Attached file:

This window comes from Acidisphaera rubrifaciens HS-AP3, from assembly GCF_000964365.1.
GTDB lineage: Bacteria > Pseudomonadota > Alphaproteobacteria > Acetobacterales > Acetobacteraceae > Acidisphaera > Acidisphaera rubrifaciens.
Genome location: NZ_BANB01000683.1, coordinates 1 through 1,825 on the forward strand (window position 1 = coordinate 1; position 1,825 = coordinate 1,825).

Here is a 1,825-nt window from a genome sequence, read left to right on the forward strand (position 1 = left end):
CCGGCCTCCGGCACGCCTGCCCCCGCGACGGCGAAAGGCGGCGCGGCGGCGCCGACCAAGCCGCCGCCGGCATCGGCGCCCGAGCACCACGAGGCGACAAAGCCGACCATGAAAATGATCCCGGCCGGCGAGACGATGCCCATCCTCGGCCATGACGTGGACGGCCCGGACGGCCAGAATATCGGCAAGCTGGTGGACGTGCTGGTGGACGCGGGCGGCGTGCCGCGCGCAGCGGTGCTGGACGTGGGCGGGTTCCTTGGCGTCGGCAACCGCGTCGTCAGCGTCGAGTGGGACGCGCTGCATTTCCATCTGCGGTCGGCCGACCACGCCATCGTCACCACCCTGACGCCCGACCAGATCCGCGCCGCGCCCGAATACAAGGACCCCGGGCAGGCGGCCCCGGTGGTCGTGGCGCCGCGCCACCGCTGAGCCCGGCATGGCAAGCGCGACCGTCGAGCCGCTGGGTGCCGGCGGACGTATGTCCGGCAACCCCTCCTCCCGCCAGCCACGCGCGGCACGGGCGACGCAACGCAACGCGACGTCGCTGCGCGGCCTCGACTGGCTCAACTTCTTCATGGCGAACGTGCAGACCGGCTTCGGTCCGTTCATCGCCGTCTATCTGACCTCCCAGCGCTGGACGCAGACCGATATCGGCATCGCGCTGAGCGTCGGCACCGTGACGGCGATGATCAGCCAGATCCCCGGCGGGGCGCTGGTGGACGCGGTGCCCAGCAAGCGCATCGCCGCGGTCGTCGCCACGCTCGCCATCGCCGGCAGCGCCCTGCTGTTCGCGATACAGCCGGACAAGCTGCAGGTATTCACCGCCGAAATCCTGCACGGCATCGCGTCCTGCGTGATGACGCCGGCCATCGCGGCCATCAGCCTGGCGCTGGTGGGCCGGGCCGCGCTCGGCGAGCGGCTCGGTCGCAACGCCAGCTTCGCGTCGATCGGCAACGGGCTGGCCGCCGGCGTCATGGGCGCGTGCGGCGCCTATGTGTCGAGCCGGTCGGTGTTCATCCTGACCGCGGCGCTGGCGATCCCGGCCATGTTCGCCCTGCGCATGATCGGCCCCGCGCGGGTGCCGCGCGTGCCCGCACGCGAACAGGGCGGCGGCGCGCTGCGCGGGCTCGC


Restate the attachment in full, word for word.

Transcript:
This window comes from Acidisphaera rubrifaciens HS-AP3, from assembly GCF_000964365.1.
GTDB lineage: Bacteria > Pseudomonadota > Alphaproteobacteria > Acetobacterales > Acetobacteraceae > Acidisphaera > Acidisphaera rubrifaciens.
Genome location: NZ_BANB01000683.1, coordinates 1 through 1,825 on the forward strand (window position 1 = coordinate 1; position 1,825 = coordinate 1,825).

Here is a 1,825-nt window from a genome sequence, read left to right on the forward strand (position 1 = left end):
CCGGCCTCCGGCACGCCTGCCCCCGCGACGGCGAAAGGCGGCGCGGCGGCGCCGACCAAGCCGCCGCCGGCATCGGCGCCCGAGCACCACGAGGCGACAAAGCCGACCATGAAAATGATCCCGGCCGGCGAGACGATGCCCATCCTCGGCCATGACGTGGACGGCCCGGACGGCCAGAATATCGGCAAGCTGGTGGACGTGCTGGTGGACGCGGGCGGCGTGCCGCGCGCAGCGGTGCTGGACGTGGGCGGGTTCCTTGGCGTCGGCAACCGCGTCGTCAGCGTCGAGTGGGACGCGCTGCATTTCCATCTGCGGTCGGCCGACCACGCCATCGTCACCACCCTGACGCCCGACCAGATCCGCGCCGCGCCCGAATACAAGGACCCCGGGCAGGCGGCCCCGGTGGTCGTGGCGCCGCGCCACCGCTGAGCCCGGCATGGCAAGCGCGACCGTCGAGCCGCTGGGTGCCGGCGGACGTATGTCCGGCAACCCCTCCTCCCGCCAGCCACGCGCGGCACGGGCGACGCAACGCAACGCGACGTCGCTGCGCGGCCTCGACTGGCTCAACTTCTTCATGGCGAACGTGCAGACCGGCTTCGGTCCGTTCATCGCCGTCTATCTGACCTCCCAGCGCTGGACGCAGACCGATATCGGCATCGCGCTGAGCGTCGGCACCGTGACGGCGATGATCAGCCAGATCCCCGGCGGGGCGCTGGTGGACGCGGTGCCCAGCAAGCGCATCGCCGCGGTCGTCGCCACGCTCGCCATCGCCGGCAGCGCCCTGCTGTTCGCGATACAGCCGGACAAGCTGCAGGTATTCACCGCCGAAATCCTGCACGGCATCGCGTCCTGCGTGATGACGCCGGCCATCGCGGCCATCAGCCTGGCGCTGGTGGGCCGGGCCGCGCTCGGCGAGCGGCTCGGTCGCAACGCCAGCTTCGCGTCGATCGGCAACGGGCTGGCCGCCGGCGTCATGGGCGCGTGCGGCGCCTATGTGTCGAGCCGGTCGGTGTTCATCCTGACCGCGGCGCTGGCGATCCCGGCCATGTTCGCCCTGCGCATGATCGGCCCCGCGCGGGTGCCGCGCGTGCCCGCACGCGAACAGGGCGGCGGCGCGCTGCGCGGGCTCGC